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Kerry says that the US plans to introduce carbon border tax after analysing the risks

Washington is looking into the possibility of introducing a carbon tax, which will introduce a fee on imports from countries that do not tax major polluters. John Kerry, the US climate envoy also cautioned that the introduction of this carbon tax could cause some risks downstream.

As instructed by President Joe Biden, the US officials are examining these risks by understanding the consequences of the carbon tax, drafting a suitable pricing structure of the carbon tax and the impact of the pricing.

The European Union, the world's largest single market also indicated that it will share its plans next month on the carbon border adjustment mechanism to encourage its trade partners to cut carbon emissions on the goods exported to the EU.

All though nothing is finalised yet, this proposal has drawn concern from several of EU’s trade partners especially from major emerging economies such as China, Brazil, India and South Africa.

As Washington and Brussels push for greater efforts to cut greenhouse gasses, both have agreed to consult each other on this issue. Kerry mentioned that they don't want this to have a negative impact and business should not get disadvantaged from the introduction of carbon taxes.

Kerry also added that before they jump into this, they fully want to understand the impact of introducing such a tax on businesses. He also stated that they would prefer if every country joined equitably to reduce emissions sufficiently so everyone is paying the price to avoid a global crisis.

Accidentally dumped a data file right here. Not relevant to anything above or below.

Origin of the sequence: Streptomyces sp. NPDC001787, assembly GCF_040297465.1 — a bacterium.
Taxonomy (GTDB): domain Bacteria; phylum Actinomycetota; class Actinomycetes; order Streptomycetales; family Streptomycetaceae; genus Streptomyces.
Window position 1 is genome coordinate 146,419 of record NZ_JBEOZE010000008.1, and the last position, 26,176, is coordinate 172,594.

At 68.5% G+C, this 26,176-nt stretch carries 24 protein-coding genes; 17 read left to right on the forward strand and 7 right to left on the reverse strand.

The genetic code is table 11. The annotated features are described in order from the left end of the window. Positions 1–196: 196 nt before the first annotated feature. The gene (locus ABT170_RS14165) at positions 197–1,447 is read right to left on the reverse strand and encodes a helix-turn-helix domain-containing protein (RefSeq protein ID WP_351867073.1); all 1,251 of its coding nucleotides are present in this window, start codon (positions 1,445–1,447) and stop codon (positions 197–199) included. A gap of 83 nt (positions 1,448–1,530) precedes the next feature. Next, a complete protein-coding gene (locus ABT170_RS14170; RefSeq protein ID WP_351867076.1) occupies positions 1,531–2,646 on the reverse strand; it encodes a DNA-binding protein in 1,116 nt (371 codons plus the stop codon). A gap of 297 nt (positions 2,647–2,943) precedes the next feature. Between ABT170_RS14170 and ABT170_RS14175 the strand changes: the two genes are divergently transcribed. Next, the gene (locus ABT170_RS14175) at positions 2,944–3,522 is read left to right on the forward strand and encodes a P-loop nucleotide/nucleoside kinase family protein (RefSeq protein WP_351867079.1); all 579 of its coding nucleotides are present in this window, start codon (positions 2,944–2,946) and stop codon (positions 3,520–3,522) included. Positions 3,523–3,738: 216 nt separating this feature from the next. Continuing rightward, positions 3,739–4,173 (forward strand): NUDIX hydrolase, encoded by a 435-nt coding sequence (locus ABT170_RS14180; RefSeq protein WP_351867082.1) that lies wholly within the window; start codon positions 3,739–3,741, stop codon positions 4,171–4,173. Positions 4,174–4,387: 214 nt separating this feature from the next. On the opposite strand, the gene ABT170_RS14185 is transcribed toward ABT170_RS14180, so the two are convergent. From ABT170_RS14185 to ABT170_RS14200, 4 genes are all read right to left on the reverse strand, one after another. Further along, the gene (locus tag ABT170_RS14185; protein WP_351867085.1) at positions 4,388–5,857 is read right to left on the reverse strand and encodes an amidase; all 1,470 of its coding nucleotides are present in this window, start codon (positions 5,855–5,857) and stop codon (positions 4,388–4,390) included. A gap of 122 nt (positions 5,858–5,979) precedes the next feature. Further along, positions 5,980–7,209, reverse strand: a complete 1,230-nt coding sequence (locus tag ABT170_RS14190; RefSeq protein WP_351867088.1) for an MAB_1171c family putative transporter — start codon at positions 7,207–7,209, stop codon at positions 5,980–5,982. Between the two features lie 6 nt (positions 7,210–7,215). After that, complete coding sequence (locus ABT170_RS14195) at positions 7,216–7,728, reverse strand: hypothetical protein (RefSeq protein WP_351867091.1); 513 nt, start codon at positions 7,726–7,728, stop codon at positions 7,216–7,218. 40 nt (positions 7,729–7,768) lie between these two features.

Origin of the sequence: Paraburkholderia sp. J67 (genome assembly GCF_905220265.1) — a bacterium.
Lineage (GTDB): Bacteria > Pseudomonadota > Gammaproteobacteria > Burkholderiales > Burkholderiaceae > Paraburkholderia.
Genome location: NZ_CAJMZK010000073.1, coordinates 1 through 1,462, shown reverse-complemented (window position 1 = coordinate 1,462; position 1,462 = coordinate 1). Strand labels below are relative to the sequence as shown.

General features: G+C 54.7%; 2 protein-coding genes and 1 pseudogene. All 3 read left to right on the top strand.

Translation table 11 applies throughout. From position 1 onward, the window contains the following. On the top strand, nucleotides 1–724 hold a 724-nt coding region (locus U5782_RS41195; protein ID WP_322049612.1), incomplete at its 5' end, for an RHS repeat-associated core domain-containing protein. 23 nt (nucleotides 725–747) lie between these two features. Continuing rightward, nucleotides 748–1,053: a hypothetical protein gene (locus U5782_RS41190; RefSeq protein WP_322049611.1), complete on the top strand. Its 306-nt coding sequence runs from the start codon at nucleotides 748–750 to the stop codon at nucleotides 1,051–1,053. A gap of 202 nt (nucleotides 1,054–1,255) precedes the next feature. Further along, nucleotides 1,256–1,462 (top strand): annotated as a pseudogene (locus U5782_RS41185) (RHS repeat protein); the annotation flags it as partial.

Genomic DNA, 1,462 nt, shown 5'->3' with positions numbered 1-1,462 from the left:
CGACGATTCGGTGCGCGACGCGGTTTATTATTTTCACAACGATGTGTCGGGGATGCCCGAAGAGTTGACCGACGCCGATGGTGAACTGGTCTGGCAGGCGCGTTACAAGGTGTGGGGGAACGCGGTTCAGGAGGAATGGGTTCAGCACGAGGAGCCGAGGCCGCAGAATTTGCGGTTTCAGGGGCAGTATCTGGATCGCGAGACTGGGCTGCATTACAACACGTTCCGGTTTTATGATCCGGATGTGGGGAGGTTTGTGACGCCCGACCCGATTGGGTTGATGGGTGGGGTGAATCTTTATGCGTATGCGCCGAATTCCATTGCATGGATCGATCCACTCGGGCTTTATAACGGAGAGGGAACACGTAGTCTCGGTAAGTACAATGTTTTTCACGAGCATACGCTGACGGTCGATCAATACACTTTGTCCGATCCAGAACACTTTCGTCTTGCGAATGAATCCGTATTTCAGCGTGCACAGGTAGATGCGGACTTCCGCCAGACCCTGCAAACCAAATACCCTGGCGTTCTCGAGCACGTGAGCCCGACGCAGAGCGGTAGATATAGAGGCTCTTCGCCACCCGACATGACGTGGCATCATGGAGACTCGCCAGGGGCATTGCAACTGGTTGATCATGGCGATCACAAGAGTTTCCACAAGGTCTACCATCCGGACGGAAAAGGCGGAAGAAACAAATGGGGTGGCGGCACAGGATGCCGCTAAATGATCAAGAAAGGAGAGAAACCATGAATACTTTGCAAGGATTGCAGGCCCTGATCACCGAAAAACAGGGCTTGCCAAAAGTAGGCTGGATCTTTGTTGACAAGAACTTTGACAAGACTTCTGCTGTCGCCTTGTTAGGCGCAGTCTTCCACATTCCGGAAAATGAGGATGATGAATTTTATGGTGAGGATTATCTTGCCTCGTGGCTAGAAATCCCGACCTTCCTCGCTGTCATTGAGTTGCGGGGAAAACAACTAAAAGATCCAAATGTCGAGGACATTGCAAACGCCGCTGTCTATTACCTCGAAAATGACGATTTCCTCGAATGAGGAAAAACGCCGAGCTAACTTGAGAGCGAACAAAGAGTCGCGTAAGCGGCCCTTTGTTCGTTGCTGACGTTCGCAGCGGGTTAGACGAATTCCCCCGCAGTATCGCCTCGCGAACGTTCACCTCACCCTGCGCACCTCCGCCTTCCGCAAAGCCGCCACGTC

During the Obama administration, Kerry was the secretary of state and had negotiated with China, resulting in the 2015 Paris climate accord. Currently, as Biden’s climate envoy, Kerry is again involved in several international diplomacies before the U.N. conference, which is to be held in Glasgow, Scotland.

Kerry in a recent visit to China had urged them to reduce the use of coal, limit funding for coal-fired power plants abroad as China’s efforts to reduce emissions would be a key contribution to the success of the UN Climate change conference.

Kerry has also been calling all major economies to donate to the $100 billion annual climate fund that was promised to poor countries by 2020. This remains short of reaching its target due to former US President, Donald Trump withholding the nation's contribution to the fund.

Kerry met with several German officials such as President Frank-Walter Steinmeier, Foreign Minister Heiko Maas, and the other three leading contenders to succeed Angela Merkel as the chancellor in the national election and praised the current government’s newly raised climate targets to be “impressive.”

While many countries are making tougher cuts to their emissions, experts say that more needs to be done to achieve the Paris targets of capping global warming at 1.5 degrees Celsius (2.7 F) by the end of the century compared to the pre-industrial times.